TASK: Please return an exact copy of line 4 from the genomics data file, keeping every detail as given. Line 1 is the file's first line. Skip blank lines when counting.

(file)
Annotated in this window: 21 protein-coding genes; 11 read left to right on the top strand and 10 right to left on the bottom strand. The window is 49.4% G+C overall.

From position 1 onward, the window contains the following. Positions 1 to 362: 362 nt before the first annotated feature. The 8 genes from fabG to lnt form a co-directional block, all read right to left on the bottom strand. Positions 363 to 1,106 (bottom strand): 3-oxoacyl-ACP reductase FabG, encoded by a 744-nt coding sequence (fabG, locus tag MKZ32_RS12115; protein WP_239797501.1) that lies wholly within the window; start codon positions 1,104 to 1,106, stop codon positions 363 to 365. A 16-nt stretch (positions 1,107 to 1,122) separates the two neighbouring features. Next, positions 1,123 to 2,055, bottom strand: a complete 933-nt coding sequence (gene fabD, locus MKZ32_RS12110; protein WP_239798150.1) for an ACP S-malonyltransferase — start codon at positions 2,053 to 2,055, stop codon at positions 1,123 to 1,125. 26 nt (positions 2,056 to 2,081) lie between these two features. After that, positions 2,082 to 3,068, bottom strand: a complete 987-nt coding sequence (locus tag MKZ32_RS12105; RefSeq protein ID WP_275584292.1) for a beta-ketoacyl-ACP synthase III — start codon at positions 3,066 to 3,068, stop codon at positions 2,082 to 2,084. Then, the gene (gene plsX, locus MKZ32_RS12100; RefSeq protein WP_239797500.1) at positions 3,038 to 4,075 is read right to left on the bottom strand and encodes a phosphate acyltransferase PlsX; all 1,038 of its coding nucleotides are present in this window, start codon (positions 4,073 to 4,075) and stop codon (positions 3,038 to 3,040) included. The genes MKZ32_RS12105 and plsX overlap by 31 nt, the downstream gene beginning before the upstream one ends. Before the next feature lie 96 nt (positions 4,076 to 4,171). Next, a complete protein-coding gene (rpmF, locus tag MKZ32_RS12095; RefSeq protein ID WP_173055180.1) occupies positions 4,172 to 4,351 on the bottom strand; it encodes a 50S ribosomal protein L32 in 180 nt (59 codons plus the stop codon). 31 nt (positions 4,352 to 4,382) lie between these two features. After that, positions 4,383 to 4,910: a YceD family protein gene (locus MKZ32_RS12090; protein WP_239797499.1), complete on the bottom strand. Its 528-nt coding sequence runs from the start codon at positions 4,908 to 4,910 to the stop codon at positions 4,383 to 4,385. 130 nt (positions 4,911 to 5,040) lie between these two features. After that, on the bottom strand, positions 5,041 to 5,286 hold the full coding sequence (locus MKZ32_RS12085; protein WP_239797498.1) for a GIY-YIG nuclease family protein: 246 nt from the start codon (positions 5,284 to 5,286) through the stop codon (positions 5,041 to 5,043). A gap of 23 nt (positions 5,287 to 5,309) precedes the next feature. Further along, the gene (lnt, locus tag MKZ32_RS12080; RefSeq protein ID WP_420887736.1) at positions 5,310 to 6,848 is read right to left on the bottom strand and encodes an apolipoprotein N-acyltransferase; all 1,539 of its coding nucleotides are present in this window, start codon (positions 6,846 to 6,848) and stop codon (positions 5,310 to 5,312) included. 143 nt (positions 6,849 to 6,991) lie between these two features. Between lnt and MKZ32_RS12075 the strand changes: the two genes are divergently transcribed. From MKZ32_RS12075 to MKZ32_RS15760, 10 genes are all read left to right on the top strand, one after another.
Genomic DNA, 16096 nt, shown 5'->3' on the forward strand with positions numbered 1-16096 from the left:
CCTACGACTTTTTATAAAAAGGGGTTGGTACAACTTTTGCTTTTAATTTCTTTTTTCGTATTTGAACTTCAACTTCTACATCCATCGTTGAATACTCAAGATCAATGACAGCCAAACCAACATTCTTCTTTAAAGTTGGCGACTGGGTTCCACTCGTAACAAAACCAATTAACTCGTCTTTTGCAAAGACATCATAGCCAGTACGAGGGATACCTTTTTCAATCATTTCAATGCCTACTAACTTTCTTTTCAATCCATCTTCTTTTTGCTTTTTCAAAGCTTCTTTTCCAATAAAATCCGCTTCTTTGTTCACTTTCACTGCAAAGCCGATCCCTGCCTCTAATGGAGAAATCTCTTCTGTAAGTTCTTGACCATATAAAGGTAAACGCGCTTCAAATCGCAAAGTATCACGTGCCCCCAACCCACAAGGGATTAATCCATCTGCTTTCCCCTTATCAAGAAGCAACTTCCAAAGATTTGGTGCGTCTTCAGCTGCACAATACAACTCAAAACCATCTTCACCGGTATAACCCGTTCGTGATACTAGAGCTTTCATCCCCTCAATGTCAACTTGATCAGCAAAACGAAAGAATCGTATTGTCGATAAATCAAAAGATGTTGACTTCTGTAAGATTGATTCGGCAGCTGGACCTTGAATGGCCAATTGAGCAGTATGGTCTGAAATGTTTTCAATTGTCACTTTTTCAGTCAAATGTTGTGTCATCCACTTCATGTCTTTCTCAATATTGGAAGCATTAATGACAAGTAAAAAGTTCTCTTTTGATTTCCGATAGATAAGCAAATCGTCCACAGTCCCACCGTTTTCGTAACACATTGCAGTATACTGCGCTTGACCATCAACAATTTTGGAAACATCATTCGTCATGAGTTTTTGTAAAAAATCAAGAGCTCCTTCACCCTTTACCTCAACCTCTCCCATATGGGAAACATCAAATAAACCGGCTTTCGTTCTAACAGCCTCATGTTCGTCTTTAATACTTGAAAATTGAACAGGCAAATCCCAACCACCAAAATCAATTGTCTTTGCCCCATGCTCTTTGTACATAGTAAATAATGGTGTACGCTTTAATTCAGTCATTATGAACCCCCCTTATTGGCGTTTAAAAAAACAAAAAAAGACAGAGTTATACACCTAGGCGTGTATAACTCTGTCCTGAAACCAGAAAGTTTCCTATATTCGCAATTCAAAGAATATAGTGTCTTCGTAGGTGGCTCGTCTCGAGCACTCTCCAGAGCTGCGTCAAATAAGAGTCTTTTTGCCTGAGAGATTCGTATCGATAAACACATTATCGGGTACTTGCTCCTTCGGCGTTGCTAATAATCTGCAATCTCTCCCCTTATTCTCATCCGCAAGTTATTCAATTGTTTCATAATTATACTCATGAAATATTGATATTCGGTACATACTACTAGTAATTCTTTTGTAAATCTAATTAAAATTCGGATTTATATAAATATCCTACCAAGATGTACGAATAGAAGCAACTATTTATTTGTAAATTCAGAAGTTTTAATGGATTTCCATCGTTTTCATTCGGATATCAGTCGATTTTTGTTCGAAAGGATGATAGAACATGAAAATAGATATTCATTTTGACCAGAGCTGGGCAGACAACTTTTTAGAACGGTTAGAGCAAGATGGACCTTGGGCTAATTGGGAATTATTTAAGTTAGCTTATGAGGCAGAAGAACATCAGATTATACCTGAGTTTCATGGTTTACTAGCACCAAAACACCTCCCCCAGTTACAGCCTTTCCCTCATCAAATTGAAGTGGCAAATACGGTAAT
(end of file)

CCTACGACTTTTTATAAAAAGGGGTTGGTACAACTTTTGCTTTTAATTTCTTTTTTCGTATTTGAACTTCAACTTCTACATCCATCGTTGAATACTCAAGATCAATGACAGCCAAACCAACATTCTTCTTTAAAGTTGGCGACTGGGTTCCACTCGTAACAAAACCAATTAACTCGTCTTTTGCAAAGACATCATAGCCAGTACGAGGGATACCTTTTTCAATCATTTCAATGCCTACTAACTTTCTTTTCAATCCATCTTCTTTTTGCTTTTTCAAAGCTTCTTTTCCAATAAAATCCGCTTCTTTGTTCACTTTCACTGCAAAGCCGATCCCTGCCTCTAATGGAGAAATCTCTTCTGTAAGTTCTTGACCATATAAAGGTAAACGCGCTTCAAATCGCAAAGTATCACGTGCCCCCAACCCACAAGGGATTAATCCATCTGCTTTCCCCTTATCAAGAAGCAACTTCCAAAGATTTGGTGCGTCTTCAGCTGCACAATACAACTCAAAACCATCTTCACCGGTATAACCCGTTCGTGATACTAGAGCTTTCATCCCCTCAATGTCAACTTGATCAGCAAAACGAAAGAATCGTATTGTCGATAAATCAAAAGATGTTGACTTCTGTAAGATTGATTCGGCAGCTGGACCTTGAATGGCCAATTGAGCAGTATGGTCTGAAATGTTTTCAATTGTCACTTTTTCAGTCAAATGTTGTGTCATCCACTTCATGTCTTTCTCAATATTGGAAGCATTAATGACAAGTAAAAAGTTCTCTTTTGATTTCCGATAGATAAGCAAATCGTCCACAGTCCCACCGTTTTCGTAACACATTGCAGTATACTGCGCTTGACCATCAACAATTTTGGAAACATCATTCGTCATGAGTTTTTGTAAAAAATCAAGAGCTCCTTCACCCTTTACCTCAACCTCTCCCATATGGGAAACATCAAATAAACCGGCTTTCGTTCTAACAGCCTCATGTTCGTCTTTAATACTTGAAAATTGAACAGGCAAATCCCAACCACCAAAATCAATTGTCTTTGCCCCATGCTCTTTGTACATAGTAAATAATGGTGTACGCTTTAATTCAGTCATTATGAACCCCCCTTATTGGCGTTTAAAAAAACAAAAAAAGACAGAGTTATACACCTAGGCGTGTATAACTCTGTCCTGAAACCAGAAAGTTTCCTATATTCGCAATTCAAAGAATATAGTGTCTTCGTAGGTGGCTCGTCTCGAGCACTCTCCAGAGCTGCGTCAAATAAGAGTCTTTTTGCCTGAGAGATTCGTATCGATAAACACATTATCGGGTACTTGCTCCTTCGGCGTTGCTAATAATCTGCAATCTCTCCCCTTATTCTCATCCGCAAGTTATTCAATTGTTTCATAATTATACTCATGAAATATTGATATTCGGTACATACTACTAGTAATTCTTTTGTAAATCTAATTAAAATTCGGATTTATATAAATATCCTACCAAGATGTACGAATAGAAGCAACTATTTATTTGTAAATTCAGAAGTTTTAATGGATTTCCATCGTTTTCATTCGGATATCAGTCGATTTTTGTTCGAAAGGATGATAGAACATGAAAATAGATATTCATTTTGACCAGAGCTGGGCAGACAACTTTTTAGAACGGTTAGAGCAAGATGGACCTTGGGCTAATTGGGAATTATTTAAGTTAGCTTATGAGGCAGAAGAACATCAGATTATACCTGAGTTTCATGGTTTACTAGCACCAAAACACCTCCCCCAGTTACAGCCTTTCCCTCATCAAATTGAAGTGGCAAATACGGTAAT